So how much settling is “very little?” Correctly matched springs will settle no more than ¼ to ½ in. once the car is finished and driven. Andy more than that means something is not right. Leaf springs will not settle any more than coil springs, nor will coil springs settle any more than leaf springs.

 

Q: I just broke a center bolt. What happened?

A: There is only one cause of broken center bolts, and that is loose U-bolts. The center bolt is necessary to hold all the leaves together and to locate the axle in correct position. The axle is located by the center bolt head that fits into a hole in the spring seat. Then the U-bolts are used to bind the spring and axle into one unit.

            The U-bolts must be tightened to the proper torque specs to eliminate any movement between the spring and the axle and between each leaf of the spring. Should the U-bolts be loose, two things can happen—broken center bolts and broken leaves. When installing new springs be sure to use new U-bolts. Attempting to re-use the old U-bolts is being penny wise and pound-foolish.

 

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Q: How do I correctly measure my leaf springs?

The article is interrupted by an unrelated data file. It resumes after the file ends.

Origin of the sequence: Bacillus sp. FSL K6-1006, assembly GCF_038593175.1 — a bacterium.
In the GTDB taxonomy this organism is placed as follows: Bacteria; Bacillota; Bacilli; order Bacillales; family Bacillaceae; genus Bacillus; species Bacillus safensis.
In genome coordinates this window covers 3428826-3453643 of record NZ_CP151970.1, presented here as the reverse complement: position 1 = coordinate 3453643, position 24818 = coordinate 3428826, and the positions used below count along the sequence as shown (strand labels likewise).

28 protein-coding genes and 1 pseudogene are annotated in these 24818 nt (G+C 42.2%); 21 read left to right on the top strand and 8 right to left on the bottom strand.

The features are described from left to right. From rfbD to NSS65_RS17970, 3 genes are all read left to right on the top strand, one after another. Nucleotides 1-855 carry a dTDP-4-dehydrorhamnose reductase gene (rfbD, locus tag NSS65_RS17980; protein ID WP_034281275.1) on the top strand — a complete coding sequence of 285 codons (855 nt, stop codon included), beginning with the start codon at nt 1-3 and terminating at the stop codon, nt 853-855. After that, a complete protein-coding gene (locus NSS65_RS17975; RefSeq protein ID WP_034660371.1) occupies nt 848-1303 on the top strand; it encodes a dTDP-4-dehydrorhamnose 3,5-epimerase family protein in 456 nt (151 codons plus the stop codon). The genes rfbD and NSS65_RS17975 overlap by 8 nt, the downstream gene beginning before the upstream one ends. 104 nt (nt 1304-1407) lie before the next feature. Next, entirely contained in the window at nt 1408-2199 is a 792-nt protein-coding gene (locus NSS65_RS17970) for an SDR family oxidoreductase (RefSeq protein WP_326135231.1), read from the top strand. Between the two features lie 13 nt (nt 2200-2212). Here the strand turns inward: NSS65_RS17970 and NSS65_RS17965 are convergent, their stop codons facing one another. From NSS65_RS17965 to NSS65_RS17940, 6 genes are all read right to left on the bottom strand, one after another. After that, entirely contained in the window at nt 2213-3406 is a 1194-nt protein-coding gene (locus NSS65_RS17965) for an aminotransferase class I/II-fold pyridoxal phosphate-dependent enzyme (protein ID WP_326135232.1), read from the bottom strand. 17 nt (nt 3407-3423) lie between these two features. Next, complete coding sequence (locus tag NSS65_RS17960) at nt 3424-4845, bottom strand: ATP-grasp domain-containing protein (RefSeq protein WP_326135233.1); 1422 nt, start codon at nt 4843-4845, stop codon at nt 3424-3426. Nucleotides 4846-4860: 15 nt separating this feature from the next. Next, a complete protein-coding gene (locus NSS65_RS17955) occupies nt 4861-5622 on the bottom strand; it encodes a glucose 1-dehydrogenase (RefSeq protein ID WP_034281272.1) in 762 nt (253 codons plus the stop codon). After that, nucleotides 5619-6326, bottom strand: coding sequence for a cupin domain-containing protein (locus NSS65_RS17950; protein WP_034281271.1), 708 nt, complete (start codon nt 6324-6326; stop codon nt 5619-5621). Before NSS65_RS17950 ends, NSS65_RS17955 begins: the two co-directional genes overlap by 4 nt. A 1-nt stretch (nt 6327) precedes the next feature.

A: The correct way to measure the length of a leaf spring is to do so as though the spring is flat. The wrong way to measure is eye-to-eye. While measuring eye-to-eye may be the easiest, it is not accurate. The measurement you get is only good as long as the spring stays at that arch. As a spring flexes up and down, the distance between the eyes change.

            A 48” (measured the correct way) with a 6” arch will measure 46 ¾” eye-to-eye. The same spring with a 3” arch will have an eye-to-eye measurement of 47 ¾”.

            Also, the location of the center bolt is very important. Measuring eye-to-eye will not tell where the center bolt is located and the chances of your axle being in the right spot are not good. The only way to measure the length of a spring is to do it as though the spring was flat. Measure by following the curve of the spring, starting at the center of the front eye back to the center bolt. Then measure from the center of the other eye back to the center bolt.

            These measurements are called the “divisional length” and are indicated as two different lengths. The 48” spring from above could have several “divisional lengths”: 24×24, 21×27, etc.

            Spring arch is measured by splitting the center of the spring’s eyes with a straight edge. Then measure down from this line to the top of the main plate next to the center bolt. (The main plate is the leaf with the eyes). This measurement can be positive or negative. It does not matter which way a spring is bent, as it will work both ways. Setting the spring upside down and measuring from the floor to the main plate or to the bottom of the spring is incorrect because the steel thickness, eye sizes and eye shapes can vary.

            “Free arch” is the term used for the arch when the spring is unloaded (off the vehicle).

            “Loaded arch” is when the spring is under load (on the vehicle with weight on the springs).